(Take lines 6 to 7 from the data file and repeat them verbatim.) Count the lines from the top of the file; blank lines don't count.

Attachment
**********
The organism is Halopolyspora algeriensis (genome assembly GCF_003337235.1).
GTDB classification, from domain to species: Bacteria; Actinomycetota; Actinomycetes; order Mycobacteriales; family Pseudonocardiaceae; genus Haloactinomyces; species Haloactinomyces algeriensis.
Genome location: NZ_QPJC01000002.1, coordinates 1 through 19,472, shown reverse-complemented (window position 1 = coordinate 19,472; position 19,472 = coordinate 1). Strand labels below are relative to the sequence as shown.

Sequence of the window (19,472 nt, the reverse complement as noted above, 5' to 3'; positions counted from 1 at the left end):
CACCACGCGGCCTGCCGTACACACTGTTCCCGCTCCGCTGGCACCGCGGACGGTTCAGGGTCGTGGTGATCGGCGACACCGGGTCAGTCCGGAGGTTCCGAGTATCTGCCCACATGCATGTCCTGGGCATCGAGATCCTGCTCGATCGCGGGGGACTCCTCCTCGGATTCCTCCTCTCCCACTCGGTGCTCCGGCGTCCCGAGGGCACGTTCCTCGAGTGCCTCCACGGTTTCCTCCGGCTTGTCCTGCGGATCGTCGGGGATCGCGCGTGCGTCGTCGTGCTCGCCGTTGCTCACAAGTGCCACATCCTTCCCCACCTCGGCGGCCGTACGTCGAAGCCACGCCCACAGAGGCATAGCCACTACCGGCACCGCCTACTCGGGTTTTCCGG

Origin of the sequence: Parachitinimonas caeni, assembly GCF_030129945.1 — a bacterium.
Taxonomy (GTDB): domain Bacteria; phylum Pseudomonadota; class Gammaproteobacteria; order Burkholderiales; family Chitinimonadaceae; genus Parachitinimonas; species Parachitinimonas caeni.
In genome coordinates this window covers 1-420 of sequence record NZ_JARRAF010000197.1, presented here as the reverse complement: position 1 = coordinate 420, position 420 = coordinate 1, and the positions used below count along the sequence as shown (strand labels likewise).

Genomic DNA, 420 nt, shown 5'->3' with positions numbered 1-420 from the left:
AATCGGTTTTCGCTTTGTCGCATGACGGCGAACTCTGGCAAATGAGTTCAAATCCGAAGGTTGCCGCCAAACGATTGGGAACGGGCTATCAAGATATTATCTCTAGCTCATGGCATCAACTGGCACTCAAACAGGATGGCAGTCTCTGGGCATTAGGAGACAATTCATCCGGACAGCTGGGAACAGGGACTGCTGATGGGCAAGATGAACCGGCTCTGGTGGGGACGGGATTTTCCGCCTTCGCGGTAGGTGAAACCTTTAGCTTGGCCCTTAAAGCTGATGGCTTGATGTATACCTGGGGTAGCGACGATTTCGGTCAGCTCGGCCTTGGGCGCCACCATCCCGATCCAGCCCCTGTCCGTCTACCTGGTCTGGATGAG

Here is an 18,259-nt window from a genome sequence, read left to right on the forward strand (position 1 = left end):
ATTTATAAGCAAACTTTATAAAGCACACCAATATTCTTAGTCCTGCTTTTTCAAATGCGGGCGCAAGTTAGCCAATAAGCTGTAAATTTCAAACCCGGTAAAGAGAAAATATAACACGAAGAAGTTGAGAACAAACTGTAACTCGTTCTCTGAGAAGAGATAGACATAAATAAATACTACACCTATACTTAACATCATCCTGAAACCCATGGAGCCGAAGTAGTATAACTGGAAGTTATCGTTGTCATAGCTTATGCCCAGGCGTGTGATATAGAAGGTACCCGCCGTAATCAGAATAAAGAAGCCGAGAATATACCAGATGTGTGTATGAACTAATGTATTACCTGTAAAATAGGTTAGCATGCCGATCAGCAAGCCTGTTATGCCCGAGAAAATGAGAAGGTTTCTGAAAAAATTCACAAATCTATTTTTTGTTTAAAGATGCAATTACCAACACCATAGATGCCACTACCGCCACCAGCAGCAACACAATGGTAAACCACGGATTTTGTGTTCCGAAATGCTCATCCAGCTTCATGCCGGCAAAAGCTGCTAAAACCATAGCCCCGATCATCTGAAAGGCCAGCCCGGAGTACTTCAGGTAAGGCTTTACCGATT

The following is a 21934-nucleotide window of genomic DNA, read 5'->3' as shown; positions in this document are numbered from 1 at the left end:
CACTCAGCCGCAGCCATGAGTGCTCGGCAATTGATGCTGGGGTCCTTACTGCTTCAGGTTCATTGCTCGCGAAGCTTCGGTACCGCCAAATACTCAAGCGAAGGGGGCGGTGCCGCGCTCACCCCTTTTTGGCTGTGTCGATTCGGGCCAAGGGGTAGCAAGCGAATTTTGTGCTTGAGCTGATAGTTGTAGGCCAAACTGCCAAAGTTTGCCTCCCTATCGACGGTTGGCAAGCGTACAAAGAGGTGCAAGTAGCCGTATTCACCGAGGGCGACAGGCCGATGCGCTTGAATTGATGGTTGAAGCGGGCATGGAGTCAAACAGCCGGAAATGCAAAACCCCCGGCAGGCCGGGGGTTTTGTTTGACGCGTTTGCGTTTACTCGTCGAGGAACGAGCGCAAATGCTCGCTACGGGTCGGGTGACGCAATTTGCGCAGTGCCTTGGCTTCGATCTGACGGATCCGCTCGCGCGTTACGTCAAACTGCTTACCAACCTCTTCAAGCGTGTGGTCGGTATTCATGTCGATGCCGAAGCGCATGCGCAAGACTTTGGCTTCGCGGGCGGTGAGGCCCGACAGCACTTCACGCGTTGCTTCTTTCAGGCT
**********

Origin of the sequence: Parachitinimonas caeni, assembly GCF_030129945.1 — a bacterium.
Taxonomy (GTDB): domain Bacteria; phylum Pseudomonadota; class Gammaproteobacteria; order Burkholderiales; family Chitinimonadaceae; genus Parachitinimonas; species Parachitinimonas caeni.